Being a devout Zen student, I read a lot of books on Buddhism. And I’m starting to see Hifiman references on every page. Who knew the Buddha was an audiophile? Arya means “noble” or “extraordinary” in Sanskrit. We’ll see about that. But Hifiman has lifted me into spiritual transcendence in the past with models such as the Ananda. And today, I’ve been lighting incense sticks on the unopened Arya that sits on my desk, hoping it will do the same. So, allow us to enlighten you in this HIFIMAN Arya Planar Magnetic Headphones Review.
Yes, it’s weird to have triangles on your head. But it works. It’s a bit hard to adjust the headband while the cans are on your head, but once you get it right, they feel secure, roomy and light enough to forget you’re wearing them. The earpads (leather on the sides and fabric on the top) are nice and plush while being unobtrusive. The earcups are also fully rotatable. Golf clap.
Hifiman has designed the Arya with an impedance of 35 Ohms. Sensitivity is at 90 dB. So, they should be easy to drive, right? To see if these numbers played out in reality, I first connected the Arya to my iPhone. Blasphemy, I know. Indeed, it needed way more juice. So, I then hooked it up it to the iFi Black Label Nano. But it still wasn’t nearly enough to blow me off my meditation cushion. I had no choice but to connect the cans to may go-to iFi Black Label Micro. Perfect. I went for iFi to keep it neutral, but I bet the Chord Mojo would be a sweet combo as well. So, the Arya definitely needs more power than the numbers suggest.
Note that the Arya only comes with one cable. So, if you want a balanced connection, you’ll have to invest a bit more. For the price, I think we deserve a balanced cable, but hey…Life is full of disappointments.
We’ve got impactful, well-defined lows here, and the Arya does something very interesting; the bass, while not hugely forward leaning, has a depth that grips your insides. But rather than sounding reverberating or subby, it’s dry and textured. So, if you love pop music (and bass) but don’t like to feel like you’re riding in a hydraulic car with teenagers, this low frequency profile is perfect for you. Clarity in this range is great; acoustic basses had a realistic timbre and plenty of resolve. I dig it.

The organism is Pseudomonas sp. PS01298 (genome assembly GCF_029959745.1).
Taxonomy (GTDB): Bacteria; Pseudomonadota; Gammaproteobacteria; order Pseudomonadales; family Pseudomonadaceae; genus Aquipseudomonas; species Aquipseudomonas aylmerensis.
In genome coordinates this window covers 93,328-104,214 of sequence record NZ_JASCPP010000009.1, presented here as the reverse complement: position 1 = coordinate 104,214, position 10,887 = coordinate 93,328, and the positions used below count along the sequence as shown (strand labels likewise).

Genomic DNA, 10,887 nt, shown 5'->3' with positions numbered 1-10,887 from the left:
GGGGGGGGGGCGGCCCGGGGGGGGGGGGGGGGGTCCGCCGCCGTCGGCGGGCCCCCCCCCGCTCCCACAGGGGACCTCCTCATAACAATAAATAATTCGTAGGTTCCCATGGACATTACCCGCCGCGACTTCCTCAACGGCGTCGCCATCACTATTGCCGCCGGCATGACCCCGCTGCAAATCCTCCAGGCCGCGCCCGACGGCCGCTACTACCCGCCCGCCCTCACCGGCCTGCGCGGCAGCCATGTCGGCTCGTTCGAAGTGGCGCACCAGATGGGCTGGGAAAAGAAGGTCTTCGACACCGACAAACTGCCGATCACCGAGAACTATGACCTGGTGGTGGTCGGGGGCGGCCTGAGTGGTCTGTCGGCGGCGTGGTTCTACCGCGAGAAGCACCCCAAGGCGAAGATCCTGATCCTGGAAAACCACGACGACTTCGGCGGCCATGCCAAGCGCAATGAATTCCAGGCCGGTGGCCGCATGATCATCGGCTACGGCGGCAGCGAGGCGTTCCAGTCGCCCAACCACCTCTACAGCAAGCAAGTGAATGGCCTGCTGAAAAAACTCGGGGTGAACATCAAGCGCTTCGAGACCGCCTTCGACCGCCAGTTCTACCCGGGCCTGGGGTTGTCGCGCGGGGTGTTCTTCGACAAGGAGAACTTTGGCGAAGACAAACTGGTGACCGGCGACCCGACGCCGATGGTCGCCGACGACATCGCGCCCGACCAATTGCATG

A present and very well balanced midrange. The low and high mids are given equal play, allowing rock songs to reach their potential in terms of fullness and warmth. Vocals are nicely embedded in the mix, so all the instrumentation is right in front of you with nothing left out. Clarity is decent, but could perhaps be a little more skilled in the lower mids. Listening to acoustic guitar strums, the separation was a little lacking, and I was left wanting just a little more definition in the sound. So, these cans may be less suitable for folk or anything that involves intricate musical arrangements.
We’ve a got smooth highs here, but the transparency is less than mind-blowing. Strings in this range had a beautiful fluidity, but they could have used a bit more detail. Listening to pop, percussion instruments had a decent amount of snap, but didn’t reach a crisp sparkle. However, the high registers are easy to listen to and nicely complement the character of the lower frequencies.
The sense of dimension is impressive on these cans. Though not endlessly spacious, instrument placement feels super accurate, and you get the feeling of standing within the sound, rather than in front of it.
In terms of listening enjoyment, these cans might be my favorite in the Hifiman line-up. Warm, colorful and very well-balanced, the Arya reminds me of the Ananda, but with a bit more character. Is it as skilled with respect to clarity? Perhaps not. But if you’re looking for personality with a sound signature that suits almost all genres (Bob Dylan fans beware), the Arya is a great choice.
Impedance : 35Ω
Sensitivity : 90db
Frequency Response : 8Hz-65kHz
Weight : 404g (14.3oz)
Think the Arya has everything you need? Order it online at Audio46.